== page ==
Commentary: Where are the men?

Richard Nanna

Once upon a time there was a kingdom, where men were virtuous, honorable, and courageous and women, well, were too! It was a community moray, tradition if you will, for these honorable men to support and protect women. And in this time, when the intelligence, work ethic and wisdom of women were undervalued, the women began to assert themselves. They went to work, in huge numbers, and changed the world. All to their credit. It was a long time coming.

Something, however, happened along the way. Men who would have stood up when they saw a woman in trouble just sat down. “They should be able to take care of themselves,” they thought. Then it became worse. Sitting down instead of intervening moved further on to active participation. Now when a woman is intoxicated and defenseless, and is taken advantage of sexually by one man, the other men do not step up and defend her, only just join in or record the event, and share it on the internet Shame on you.

Where are the men?

In that kingdom, the door would be opened for women or they would go first through an already opened door. A woman could demur of course, but that was her choice. Nice right? Chairs would be tucked in behind them. Necessary, maybe not. Nice, yes. Men would present themselves to a woman and her parents to have permission to go out on a date, at the door. Honking of a car horn was met with an indication the date was cancelled, indefinitely. Now, when a woman declines to go further or to continue a relationship, which is her choice, 100 percent, it is now met with a sore loser mentality, harassment or stalking. So, can men not take no for an answer?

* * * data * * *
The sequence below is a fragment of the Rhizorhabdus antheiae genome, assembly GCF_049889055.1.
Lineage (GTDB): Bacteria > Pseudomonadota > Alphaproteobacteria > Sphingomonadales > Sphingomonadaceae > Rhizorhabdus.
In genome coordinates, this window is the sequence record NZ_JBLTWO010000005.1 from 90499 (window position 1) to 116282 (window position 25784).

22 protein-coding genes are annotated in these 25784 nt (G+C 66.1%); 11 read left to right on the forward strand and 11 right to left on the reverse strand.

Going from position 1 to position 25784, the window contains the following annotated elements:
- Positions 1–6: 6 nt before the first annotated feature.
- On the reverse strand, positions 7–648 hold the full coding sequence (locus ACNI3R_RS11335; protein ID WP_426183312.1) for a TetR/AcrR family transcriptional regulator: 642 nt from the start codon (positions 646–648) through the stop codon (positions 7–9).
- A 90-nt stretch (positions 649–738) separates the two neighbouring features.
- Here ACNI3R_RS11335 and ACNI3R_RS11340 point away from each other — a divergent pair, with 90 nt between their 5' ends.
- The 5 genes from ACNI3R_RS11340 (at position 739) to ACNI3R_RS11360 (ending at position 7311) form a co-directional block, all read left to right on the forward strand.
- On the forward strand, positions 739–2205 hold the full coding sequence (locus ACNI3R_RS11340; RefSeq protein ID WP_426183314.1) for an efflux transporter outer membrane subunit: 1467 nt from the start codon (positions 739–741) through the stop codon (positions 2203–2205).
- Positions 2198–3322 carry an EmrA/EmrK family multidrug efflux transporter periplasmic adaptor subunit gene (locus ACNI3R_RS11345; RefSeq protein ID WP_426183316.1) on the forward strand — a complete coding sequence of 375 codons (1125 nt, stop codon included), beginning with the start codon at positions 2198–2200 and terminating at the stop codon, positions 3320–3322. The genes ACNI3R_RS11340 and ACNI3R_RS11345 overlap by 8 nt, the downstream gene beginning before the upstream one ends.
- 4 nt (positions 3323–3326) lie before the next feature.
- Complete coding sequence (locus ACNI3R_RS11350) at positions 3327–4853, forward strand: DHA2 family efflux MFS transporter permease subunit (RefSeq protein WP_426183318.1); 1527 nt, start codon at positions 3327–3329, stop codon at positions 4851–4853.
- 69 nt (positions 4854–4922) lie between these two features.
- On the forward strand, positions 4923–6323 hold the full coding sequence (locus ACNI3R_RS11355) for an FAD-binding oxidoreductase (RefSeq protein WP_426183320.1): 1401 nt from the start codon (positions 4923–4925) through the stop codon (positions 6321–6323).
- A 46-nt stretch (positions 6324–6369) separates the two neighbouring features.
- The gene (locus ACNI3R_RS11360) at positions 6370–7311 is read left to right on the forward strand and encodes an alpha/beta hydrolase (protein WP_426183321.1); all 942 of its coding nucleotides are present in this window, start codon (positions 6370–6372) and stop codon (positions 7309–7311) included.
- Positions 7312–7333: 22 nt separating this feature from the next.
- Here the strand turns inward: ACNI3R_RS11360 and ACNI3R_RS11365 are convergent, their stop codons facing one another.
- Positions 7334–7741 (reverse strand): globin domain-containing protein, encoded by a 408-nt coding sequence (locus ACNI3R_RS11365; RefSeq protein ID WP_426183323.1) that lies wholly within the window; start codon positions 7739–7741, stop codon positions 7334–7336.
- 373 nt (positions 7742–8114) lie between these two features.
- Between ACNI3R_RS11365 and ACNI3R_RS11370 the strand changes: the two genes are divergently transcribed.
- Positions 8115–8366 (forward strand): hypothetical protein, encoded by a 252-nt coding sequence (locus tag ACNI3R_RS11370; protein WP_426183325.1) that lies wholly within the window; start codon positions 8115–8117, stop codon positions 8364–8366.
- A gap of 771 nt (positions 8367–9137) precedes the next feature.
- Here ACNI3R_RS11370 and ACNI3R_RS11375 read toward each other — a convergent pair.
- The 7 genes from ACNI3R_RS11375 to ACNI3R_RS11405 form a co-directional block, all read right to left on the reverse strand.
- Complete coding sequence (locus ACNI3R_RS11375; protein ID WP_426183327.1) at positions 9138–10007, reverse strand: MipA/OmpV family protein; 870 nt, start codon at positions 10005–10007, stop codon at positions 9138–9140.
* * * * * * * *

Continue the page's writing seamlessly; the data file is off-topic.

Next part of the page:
Where are the men?

In that kingdom, it was not perfect. Some men would push themselves on women, and if it went “too far,” it was always the woman’s fault. Men would too often place an obstacle to advancement for women, from their position of power. So the women took it upon themselves to make it better, to raise awareness, to assert themselves that this could not be allowed. And were they supported by the men?—not so much. From the small town factory to the Hollywood producer’s office, to retail work place to the after-work social, the same power inequality plays out. After a few drinks, unwanted comments are made from men about women, sexual interests implied, in the context of a woman’s work future at stake. The women are either the equals, or worse, the man’s employees or supervised collaborators. These comments are now met with only awkward silence, looking away – from both adult men and women. There is no calling this kind of speech out, no statements that these words or actions are inappropriate, no social courage.

Women are used to being silent, but that is changing.

Men, what about you?

Richard T. Nanna is a Christian, father and husband. He is also an emergency department physician at Warren Memorial Hospital.